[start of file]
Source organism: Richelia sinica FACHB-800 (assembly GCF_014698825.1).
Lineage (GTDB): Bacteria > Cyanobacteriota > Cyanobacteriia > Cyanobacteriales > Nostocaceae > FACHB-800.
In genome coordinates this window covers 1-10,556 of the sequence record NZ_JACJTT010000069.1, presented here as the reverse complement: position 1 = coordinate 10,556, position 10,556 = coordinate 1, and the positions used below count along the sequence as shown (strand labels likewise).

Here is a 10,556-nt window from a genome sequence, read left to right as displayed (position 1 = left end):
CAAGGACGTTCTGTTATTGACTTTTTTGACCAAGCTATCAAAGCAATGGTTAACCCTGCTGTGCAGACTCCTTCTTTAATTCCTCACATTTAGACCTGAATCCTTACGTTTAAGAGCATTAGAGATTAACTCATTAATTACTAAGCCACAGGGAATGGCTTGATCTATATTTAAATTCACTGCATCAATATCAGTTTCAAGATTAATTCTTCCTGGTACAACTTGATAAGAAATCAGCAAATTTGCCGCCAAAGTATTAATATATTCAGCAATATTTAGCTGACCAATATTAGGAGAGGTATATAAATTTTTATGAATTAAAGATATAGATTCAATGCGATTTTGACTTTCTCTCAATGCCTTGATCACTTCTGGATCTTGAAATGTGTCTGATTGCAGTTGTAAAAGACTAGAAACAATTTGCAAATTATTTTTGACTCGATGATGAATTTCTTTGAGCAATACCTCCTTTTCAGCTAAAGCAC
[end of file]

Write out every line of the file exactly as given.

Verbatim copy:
Source organism: Richelia sinica FACHB-800 (assembly GCF_014698825.1).
Lineage (GTDB): Bacteria > Cyanobacteriota > Cyanobacteriia > Cyanobacteriales > Nostocaceae > FACHB-800.
In genome coordinates this window covers 1-10,556 of the sequence record NZ_JACJTT010000069.1, presented here as the reverse complement: position 1 = coordinate 10,556, position 10,556 = coordinate 1, and the positions used below count along the sequence as shown (strand labels likewise).

Here is a 10,556-nt window from a genome sequence, read left to right as displayed (position 1 = left end):
CAAGGACGTTCTGTTATTGACTTTTTTGACCAAGCTATCAAAGCAATGGTTAACCCTGCTGTGCAGACTCCTTCTTTAATTCCTCACATTTAGACCTGAATCCTTACGTTTAAGAGCATTAGAGATTAACTCATTAATTACTAAGCCACAGGGAATGGCTTGATCTATATTTAAATTCACTGCATCAATATCAGTTTCAAGATTAATTCTTCCTGGTACAACTTGATAAGAAATCAGCAAATTTGCCGCCAAAGTATTAATATATTCAGCAATATTTAGCTGACCAATATTAGGAGAGGTATATAAATTTTTATGAATTAAAGATATAGATTCAATGCGATTTTGACTTTCTCTCAATGCCTTGATCACTTCTGGATCTTGAAATGTGTCTGATTGCAGTTGTAAAAGACTAGAAACAATTTGCAAATTATTTTTGACTCGATGATGAATTTCTTTGAGCAATACCTCCTTTTCAGCTAAAGCAC